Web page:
Although, there have been reports that the FDA is getting involved to a certain degree and are nudged by lawmakers to do so. They hosted a public forum on the “FDA Regulations of Cannabis and Cannabis Derived Products”. This forum is a Q & A which centers around information about the safety, manufacturing, product quality, marketing, sales, labeling, and management of cannabis products. However, there will not be much of a change in the lack of testing standards and regulations until cannabis is descheduled from the Controlled Substances Act, which lists drugs that do not have medical properties and run a high risk of abuse.
Cannabis product testing should analyze the contents of the cannabis products in terms of the following:
|What is Analyzed||Examples||Importance|
|Cannabinoids||THC, CBD, CBG, THCV, etc||Determines potency and correct medical dosing.|
|Terpenes||Myrcene, linalool, pinene, etc||To identify fragrances and other potential medical benefits.|
|Residue Solvents||Propane, butane, acetone||To identify if there are any potentially harmful substances from cannabinoid extraction.|
|Pesticides||Pyrethroids, organophosphates, carbamates||To identify if there are any leftover pesticides that could be potentially harmful.|
|Heavy Metals||Mercury, lead, arsenic, etc||To identify if there is any contamination in the soil that can be toxic.|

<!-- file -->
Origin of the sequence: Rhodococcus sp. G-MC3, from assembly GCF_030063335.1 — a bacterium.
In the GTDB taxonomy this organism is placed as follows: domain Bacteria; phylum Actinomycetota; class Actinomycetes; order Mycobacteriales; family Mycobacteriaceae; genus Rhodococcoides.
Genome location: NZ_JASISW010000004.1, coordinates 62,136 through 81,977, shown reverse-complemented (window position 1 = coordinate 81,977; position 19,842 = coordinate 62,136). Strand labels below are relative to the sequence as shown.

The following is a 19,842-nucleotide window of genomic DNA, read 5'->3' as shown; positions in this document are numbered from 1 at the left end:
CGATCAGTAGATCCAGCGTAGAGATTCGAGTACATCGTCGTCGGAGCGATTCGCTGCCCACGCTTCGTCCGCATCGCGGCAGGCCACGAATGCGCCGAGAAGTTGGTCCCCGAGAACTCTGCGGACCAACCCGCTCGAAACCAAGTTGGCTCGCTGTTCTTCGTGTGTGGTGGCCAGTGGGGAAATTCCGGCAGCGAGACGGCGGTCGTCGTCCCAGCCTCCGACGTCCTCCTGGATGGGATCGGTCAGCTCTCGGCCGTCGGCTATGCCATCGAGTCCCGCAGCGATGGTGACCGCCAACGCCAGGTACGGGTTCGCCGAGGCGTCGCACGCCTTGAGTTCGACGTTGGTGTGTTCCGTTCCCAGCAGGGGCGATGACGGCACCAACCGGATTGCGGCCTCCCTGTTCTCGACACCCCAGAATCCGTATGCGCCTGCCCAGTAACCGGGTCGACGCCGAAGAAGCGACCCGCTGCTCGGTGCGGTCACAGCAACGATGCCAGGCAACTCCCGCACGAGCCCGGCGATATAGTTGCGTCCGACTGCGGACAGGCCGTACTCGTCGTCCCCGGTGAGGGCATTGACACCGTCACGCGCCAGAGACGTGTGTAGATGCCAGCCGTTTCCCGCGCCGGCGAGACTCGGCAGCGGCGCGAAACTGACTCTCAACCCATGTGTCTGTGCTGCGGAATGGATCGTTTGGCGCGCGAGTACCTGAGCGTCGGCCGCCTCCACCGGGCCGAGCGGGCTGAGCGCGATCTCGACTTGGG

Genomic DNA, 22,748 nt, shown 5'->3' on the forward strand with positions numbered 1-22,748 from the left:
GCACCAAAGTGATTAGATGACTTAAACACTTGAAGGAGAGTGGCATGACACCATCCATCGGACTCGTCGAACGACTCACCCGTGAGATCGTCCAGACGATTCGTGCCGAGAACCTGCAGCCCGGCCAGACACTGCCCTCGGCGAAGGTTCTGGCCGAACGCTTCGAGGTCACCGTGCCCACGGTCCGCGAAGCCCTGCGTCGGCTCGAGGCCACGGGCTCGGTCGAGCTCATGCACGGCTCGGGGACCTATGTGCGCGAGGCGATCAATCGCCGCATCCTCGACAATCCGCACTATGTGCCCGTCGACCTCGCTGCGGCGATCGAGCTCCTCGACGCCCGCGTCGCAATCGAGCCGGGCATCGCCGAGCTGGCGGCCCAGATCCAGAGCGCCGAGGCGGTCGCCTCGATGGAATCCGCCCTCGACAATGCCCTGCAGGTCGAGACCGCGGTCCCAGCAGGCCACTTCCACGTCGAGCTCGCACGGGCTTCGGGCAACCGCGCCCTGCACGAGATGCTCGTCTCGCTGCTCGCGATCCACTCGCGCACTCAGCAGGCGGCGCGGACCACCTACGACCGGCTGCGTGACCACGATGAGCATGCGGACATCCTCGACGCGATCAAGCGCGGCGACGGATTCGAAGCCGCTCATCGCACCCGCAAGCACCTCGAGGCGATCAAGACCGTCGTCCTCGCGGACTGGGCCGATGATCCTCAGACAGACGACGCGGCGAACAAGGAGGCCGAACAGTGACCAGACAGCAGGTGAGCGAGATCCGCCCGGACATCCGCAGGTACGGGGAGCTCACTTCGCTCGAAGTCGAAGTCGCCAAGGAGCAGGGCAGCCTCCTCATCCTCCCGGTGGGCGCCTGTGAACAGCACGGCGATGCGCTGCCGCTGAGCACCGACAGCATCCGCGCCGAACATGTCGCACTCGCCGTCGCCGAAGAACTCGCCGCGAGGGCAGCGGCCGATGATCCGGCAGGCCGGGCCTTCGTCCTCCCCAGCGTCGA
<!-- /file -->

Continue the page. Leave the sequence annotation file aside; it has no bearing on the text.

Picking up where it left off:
|Microbial Contamination||Mildew, mold, bacteria, mycotoxins, etc.||To identify any potentially harmful microbes which may have grown on the plant.|
In order to ensure consumer safety, it is important that cannabis be legalized at a federal level. When the federal government legalizes cannabis, the FDA will be able to perform its role and establish a national-level set of testing standards and regulations. By having one set of testing standards and regulations for the whole country, consumers will be able to make more informed and confident decisions on the cannabis products they are considering purchasing.
Legalization will be able to provide consumers with this confidence in products because the legalization will mean that researchers will be able to conduct large-scale studies on human participants, get a better understanding of the workings behind the cannabis compounds in the human body as they will be able to perform research easily and develop uniformed testing processes. Researchers will be able to set standards for regulations and, ultimately, provide the ability to ensure consumer safety since there will be a significantly reduced chance of consuming harmful contaminants left in the products such as pesticides.
If legalization doesn’t happen, the quality assurance of cannabis products will continue to be uncertain as growers and manufacturers of cannabis products are responsible for the quality, without having to conform to rigorous testing to comply with stringent rules and regulations imposed on a national level. Rigorous testing may not sound like something we would want, but in order to do away with the unsafe and “dangerous drug” stigma attached to cannabis, this needs to happen, not to mention the consumer safety and confidence aspect again.
Narendra Meruva, the principal marketing manager at the analytical lab Waters Corp, provided insight by explaining that state to state testing standards and regulations are constantly being written and rewritten which then makes “it a big challenge for product testing laboratories to meet these changes as they occur” -at least this much is true for labs who produce legitimate and ethical results.